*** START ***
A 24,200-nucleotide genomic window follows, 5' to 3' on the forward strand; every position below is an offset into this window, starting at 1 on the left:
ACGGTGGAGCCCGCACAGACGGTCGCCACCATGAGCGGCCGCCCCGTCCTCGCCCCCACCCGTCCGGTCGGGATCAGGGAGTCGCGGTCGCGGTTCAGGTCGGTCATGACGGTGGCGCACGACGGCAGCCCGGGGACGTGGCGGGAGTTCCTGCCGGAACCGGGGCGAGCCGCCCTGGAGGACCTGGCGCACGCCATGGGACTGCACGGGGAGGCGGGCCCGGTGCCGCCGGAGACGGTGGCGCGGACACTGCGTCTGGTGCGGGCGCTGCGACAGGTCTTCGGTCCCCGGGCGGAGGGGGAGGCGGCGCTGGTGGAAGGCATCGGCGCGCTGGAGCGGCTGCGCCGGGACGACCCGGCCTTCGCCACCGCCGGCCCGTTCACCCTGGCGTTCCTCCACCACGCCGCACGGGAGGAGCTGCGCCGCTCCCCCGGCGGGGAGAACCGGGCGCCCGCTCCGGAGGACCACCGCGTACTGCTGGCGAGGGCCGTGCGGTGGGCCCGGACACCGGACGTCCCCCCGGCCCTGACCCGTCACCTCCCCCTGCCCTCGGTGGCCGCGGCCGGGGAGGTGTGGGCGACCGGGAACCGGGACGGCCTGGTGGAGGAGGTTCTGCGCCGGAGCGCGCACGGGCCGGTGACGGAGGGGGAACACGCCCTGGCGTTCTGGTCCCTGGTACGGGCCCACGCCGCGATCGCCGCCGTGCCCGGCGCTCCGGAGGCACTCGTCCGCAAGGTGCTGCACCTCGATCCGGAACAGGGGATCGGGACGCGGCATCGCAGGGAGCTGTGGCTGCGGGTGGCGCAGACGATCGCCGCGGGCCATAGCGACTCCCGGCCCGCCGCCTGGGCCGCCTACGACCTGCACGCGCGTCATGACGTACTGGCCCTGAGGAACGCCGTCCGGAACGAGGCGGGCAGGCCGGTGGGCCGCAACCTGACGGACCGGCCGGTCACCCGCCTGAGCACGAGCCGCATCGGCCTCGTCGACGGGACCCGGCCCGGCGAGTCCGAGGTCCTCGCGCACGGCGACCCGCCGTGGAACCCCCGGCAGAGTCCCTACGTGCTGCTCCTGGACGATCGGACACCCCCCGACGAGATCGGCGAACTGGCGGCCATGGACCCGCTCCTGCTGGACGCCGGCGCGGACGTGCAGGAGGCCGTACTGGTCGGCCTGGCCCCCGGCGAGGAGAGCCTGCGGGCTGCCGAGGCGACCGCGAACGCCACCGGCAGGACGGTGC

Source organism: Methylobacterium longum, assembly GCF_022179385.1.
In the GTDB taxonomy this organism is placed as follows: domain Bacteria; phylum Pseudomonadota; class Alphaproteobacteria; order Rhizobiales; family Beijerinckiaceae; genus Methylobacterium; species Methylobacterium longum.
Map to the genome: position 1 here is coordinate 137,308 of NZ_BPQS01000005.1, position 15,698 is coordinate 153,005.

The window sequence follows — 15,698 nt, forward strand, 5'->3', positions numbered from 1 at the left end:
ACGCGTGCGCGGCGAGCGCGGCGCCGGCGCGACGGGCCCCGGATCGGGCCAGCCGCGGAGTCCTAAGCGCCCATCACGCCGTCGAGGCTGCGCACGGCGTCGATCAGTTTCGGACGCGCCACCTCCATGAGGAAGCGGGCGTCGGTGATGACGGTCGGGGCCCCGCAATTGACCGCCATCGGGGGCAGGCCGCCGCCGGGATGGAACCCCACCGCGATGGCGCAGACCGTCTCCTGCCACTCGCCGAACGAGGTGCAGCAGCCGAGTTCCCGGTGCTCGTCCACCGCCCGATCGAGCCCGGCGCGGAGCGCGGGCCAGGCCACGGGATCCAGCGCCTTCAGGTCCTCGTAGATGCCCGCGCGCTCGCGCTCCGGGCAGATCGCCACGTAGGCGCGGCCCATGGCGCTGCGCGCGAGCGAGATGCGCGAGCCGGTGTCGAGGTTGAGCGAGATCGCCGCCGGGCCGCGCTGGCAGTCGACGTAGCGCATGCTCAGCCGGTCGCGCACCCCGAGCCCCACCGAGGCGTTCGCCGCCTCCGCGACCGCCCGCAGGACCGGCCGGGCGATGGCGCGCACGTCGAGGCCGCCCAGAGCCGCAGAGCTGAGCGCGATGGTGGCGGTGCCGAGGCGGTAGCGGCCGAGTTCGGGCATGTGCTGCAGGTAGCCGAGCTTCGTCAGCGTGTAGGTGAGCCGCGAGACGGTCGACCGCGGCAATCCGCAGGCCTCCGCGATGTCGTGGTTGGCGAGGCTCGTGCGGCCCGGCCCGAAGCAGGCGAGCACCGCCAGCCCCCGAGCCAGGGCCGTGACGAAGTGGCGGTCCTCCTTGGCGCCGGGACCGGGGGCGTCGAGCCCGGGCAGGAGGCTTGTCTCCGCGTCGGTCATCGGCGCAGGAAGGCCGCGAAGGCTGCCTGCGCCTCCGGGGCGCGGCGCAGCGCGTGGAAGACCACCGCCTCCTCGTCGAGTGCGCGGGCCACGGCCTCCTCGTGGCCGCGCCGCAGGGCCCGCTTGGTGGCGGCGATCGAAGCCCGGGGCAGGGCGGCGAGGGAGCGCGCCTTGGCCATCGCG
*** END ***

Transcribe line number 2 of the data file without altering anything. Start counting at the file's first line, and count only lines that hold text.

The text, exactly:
ACGGTGGAGCCCGCACAGACGGTCGCCACCATGAGCGGCCGCCCCGTCCTCGCCCCCACCCGTCCGGTCGGGATCAGGGAGTCGCGGTCGCGGTTCAGGTCGGTCATGACGGTGGCGCACGACGGCAGCCCGGGGACGTGGCGGGAGTTCCTGCCGGAACCGGGGCGAGCCGCCCTGGAGGACCTGGCGCACGCCATGGGACTGCACGGGGAGGCGGGCCCGGTGCCGCCGGAGACGGTGGCGCGGACACTGCGTCTGGTGCGGGCGCTGCGACAGGTCTTCGGTCCCCGGGCGGAGGGGGAGGCGGCGCTGGTGGAAGGCATCGGCGCGCTGGAGCGGCTGCGCCGGGACGACCCGGCCTTCGCCACCGCCGGCCCGTTCACCCTGGCGTTCCTCCACCACGCCGCACGGGAGGAGCTGCGCCGCTCCCCCGGCGGGGAGAACCGGGCGCCCGCTCCGGAGGACCACCGCGTACTGCTGGCGAGGGCCGTGCGGTGGGCCCGGACACCGGACGTCCCCCCGGCCCTGACCCGTCACCTCCCCCTGCCCTCGGTGGCCGCGGCCGGGGAGGTGTGGGCGACCGGGAACCGGGACGGCCTGGTGGAGGAGGTTCTGCGCCGGAGCGCGCACGGGCCGGTGACGGAGGGGGAACACGCCCTGGCGTTCTGGTCCCTGGTACGGGCCCACGCCGCGATCGCCGCCGTGCCCGGCGCTCCGGAGGCACTCGTCCGCAAGGTGCTGCACCTCGATCCGGAACAGGGGATCGGGACGCGGCATCGCAGGGAGCTGTGGCTGCGGGTGGCGCAGACGATCGCCGCGGGCCATAGCGACTCCCGGCCCGCCGCCTGGGCCGCCTACGACCTGCACGCGCGTCATGACGTACTGGCCCTGAGGAACGCCGTCCGGAACGAGGCGGGCAGGCCGGTGGGCCGCAACCTGACGGACCGGCCGGTCACCCGCCTGAGCACGAGCCGCATCGGCCTCGTCGACGGGACCCGGCCCGGCGAGTCCGAGGTCCTCGCGCACGGCGACCCGCCGTGGAACCCCCGGCAGAGTCCCTACGTGCTGCTCCTGGACGATCGGACACCCCCCGACGAGATCGGCGAACTGGCGGCCATGGACCCGCTCCTGCTGGACGCCGGCGCGGACGTGCAGGAGGCCGTACTGGTCGGCCTGGCCCCCGGCGAGGAGAGCCTGCGGGCTGCCGAGGCGACCGCGAACGCCACCGGCAGGACGGTGC